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Spokane, Washington  Est. May 19, 1883

Ybarra’s education awards questioned


BOISE – Just one week from the election, revelations continue to emerge about a little-known educator who was the surprise winner of Idaho’s Republican primary for state schools superintendent, this time focusing on her claim to be a two-time “Educator of the Year.”

Sherri Ybarra lists among her educational accomplishments “Educator of the Year 2005” and “Educator of the Year 2006.” But Idaho doesn’t have an Educator of the Year, nor has she been named Teacher of the Year, an honor that’s been bestowed annually in the state since 1959. She wasn’t even Mountain Home School District’s nominee for that state competition.

Instead, in 2005 and 2006, Ybarra was among 10 Mountain Home teachers nominated to compete to represent the district in the Teacher of the Year contest. The school district’s website lists those honored each year as the district’s “Top Ten Teachers.”

Ybarra has been clear throughout her campaign, when asked about the honor, that it was a local award for which she was selected by her peers. But she’s never clarified that on her website or campaign materials.

Her campaign spokesman, Melinda Nothern, said Monday, “She’s among 10 people that were outstanding educators of the year. They were all bestowed that award.”

Nothern said Ybarra received a plaque that said “Outstanding Educator Award” in each of those two years, as did the nine other winners.

Nevertheless, said Jim Weatherby, professor emeritus at Boise State University and a longtime observer of Idaho politics, “I think a lot of people would assume it’s a statewide award, or at least a districtwide award” rather than a school designation shared with other teachers.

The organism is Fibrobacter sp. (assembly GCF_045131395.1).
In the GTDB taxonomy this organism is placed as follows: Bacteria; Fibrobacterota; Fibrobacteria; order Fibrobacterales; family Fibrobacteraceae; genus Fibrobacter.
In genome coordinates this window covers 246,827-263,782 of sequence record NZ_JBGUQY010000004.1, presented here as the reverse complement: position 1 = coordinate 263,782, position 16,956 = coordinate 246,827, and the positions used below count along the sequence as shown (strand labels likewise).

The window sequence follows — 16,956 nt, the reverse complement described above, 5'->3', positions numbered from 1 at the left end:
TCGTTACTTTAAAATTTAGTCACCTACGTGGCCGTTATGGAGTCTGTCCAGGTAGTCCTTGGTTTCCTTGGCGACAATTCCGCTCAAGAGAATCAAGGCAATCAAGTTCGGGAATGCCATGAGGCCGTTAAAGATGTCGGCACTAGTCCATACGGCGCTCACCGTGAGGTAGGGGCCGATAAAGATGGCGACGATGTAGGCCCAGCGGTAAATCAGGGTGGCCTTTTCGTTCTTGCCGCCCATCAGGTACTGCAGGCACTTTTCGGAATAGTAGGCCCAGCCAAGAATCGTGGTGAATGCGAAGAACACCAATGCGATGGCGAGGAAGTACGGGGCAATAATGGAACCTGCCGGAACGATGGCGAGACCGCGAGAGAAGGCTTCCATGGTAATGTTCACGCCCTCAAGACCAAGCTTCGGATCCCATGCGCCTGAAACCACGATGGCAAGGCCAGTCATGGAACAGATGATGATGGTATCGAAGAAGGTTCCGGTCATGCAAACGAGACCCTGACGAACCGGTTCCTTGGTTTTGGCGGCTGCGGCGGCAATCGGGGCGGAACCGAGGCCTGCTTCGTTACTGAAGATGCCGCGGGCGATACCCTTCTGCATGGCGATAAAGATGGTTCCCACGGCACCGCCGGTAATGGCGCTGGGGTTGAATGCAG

Questions about the awards are the latest regarding claims posted on Ybarra’s campaign website.

The first-time candidate for state office, a former teacher and principal who now is starting her second year as a federal programs director and curriculum director for the Mountain Home School District, earlier apologized for material on her campaign site that had been copied from that of her opponent, Democrat Jana Jones.

She also had to remove the name of a former GOP primary election rival whom she had listed as a member of her campaign team, though he hadn’t endorsed either candidate in the race. And on Monday morning, she altered her description of a degree she earned from the University of Idaho in August from an “EdDs in Educational Leadership” to “Ed.S in Educational Leadership” – the difference between a doctorate in education and a lesser educational specialist degree.

Ybarra’s campaign said in a statement late last week that she continues to work toward her doctorate.

The gaffes have extended beyond the campaign website. Ybarra acknowledged misstating her personal history, neglecting to mention a previous marriage and instead suggesting her current husband’s military career brought her to the state in 1996. She skipped a question-and-answer session with hundreds of school administrators from around the state, citing a schedule conflict, then was spotted nearby having coffee with a GOP legislator. And she admitted never voting in a general election since she moved to the state in 1996; she said in two televised debates that she’s running for state superintendent in part to “repay” Idaho for that lapse in civic participation.

“It speaks to the fact that she’s not an accomplished politician,” Weatherby said. “She never promised a perfect campaign, and indeed, she has not delivered one.”

Idaho’s Teacher of the Year wins a $1,000 prize, addresses the Legislature and groups across the state on how to improve the state’s schools, and goes on to the national Teacher of the Year competition; Coeur d’Alene teachers have won the award for the past three years. The current holder of the title is Jamie Esler, a science teacher at Lake City High School.